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Manage your API Management service instances with Git access and Properties

Postado em 14 março, 2016

Senior Content Developer, Azure.com

The API Management team is excited to release two new features to help you manage your API Management service instances: Git access and Properties.

Git access

Each API Management service instance maintains a configuration database that contains information about the configuration and metadata for the service instance. Changes can be made to the service instance by modifying a setting in the publisher portal, using a PowerShell cmdlet, or making a REST API call. In addition to these methods, you can now manage your service instance configuration using Git, enabling service management scenarios such as:

  • Configuration versioning: Download and store different versions of your service configuration
  • Bulk configuration changes: Make changes to multiple parts of your service configuration in your local repository and integrate the changes back to the server with a single operation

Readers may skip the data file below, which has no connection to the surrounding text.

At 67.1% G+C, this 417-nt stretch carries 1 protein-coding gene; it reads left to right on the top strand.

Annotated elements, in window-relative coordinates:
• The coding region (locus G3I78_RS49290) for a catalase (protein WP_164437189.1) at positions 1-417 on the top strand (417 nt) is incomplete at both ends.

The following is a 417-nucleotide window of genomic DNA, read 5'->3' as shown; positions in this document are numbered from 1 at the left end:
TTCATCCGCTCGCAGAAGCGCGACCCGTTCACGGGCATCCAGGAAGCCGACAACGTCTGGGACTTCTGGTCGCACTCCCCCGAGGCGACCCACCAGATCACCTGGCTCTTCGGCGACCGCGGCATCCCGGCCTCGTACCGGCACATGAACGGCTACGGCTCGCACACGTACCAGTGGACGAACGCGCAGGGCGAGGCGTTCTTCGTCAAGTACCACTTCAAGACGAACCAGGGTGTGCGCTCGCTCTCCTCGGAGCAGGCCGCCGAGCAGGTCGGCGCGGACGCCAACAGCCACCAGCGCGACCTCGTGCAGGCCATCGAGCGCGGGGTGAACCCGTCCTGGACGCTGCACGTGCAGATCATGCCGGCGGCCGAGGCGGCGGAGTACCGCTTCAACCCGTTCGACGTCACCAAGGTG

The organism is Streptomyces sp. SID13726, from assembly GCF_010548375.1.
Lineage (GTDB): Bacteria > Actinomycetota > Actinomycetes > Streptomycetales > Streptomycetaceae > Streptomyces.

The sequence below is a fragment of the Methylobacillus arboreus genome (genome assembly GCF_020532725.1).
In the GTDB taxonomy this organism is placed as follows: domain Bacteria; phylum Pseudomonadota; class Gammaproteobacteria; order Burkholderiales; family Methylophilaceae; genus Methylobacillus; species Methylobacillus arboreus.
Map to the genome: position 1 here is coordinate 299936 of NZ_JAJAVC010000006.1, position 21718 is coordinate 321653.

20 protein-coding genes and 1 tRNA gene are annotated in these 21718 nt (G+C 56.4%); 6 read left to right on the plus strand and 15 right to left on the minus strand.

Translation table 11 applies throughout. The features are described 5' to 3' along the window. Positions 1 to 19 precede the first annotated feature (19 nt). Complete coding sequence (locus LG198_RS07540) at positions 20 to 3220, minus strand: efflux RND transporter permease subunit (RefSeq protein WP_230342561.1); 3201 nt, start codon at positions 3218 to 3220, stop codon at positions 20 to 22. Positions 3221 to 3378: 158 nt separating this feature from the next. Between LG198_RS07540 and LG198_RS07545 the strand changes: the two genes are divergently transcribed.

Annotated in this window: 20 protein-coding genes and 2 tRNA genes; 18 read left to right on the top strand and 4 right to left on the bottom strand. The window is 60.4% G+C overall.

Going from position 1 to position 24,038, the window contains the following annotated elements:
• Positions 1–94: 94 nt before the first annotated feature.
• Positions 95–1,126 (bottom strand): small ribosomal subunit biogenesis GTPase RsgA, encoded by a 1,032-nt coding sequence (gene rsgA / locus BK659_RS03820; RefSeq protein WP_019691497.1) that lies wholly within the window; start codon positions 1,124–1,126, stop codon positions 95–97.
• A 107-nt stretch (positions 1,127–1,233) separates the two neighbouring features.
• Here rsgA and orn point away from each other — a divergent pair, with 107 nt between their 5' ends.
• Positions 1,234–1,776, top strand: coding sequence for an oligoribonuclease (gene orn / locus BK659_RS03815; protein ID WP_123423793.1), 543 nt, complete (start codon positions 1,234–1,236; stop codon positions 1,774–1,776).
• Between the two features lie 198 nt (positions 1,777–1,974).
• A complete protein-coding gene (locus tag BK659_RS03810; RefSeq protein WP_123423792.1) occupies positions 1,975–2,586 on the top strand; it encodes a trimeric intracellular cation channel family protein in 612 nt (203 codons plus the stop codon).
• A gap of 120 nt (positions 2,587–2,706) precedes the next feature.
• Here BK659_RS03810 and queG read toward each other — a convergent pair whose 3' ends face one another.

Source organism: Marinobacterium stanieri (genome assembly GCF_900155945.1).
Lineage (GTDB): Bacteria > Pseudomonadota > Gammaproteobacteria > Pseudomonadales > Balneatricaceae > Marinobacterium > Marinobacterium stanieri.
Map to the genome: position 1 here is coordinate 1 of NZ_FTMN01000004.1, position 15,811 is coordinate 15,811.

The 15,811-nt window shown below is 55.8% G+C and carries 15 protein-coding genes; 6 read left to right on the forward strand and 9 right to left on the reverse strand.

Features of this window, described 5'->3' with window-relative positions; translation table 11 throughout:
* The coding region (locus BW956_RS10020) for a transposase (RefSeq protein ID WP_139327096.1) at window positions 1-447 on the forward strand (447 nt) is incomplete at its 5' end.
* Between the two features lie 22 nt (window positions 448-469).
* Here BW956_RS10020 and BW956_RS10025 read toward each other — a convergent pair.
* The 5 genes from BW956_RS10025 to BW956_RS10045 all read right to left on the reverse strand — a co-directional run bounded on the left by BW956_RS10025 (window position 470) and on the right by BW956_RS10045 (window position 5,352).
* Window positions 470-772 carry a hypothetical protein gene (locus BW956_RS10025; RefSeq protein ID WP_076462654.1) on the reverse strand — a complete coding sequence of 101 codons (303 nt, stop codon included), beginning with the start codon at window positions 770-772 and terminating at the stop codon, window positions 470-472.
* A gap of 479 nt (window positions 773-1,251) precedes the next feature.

• Familiar Git toolchain and workflow: Use the Git tooling and workflows you’re already familiar with

To manage your service instance using Git simply follow these steps.

  1. Enable Git access in your service.
  2. Save your service configuration database to your Git repository.
  3. Clone the Git repo to your local machine.
  4. Pull the latest repo down to your local machine and commit and push changes back to your repo.
  5. Deploy the changes from your repo into your service configuration database.

For more detailed step-by-step guidance on enabling and using Git access with your API Management service instances, see How to save and configure your API Management service configuration using Git.


With the release of API Management properties, each API Management service instance now has a properties collection of key/value pairs that are global to the service instance. These properties can be used to manage constant string values, including secrets, across all API configuration and policies.

Properties can contain literal strings, policy expressions and secrets. They can be used in API Management policies as complete or partial element and attribute values. Properties can be used to:

  • Store any secrets used in policies outside of the policy statements themselves
  • Store attribute values used in more than one policy and can be changed in one place if needed

To get started using properties, see How to use properties in Azure API Management policies.

Learn more about API Management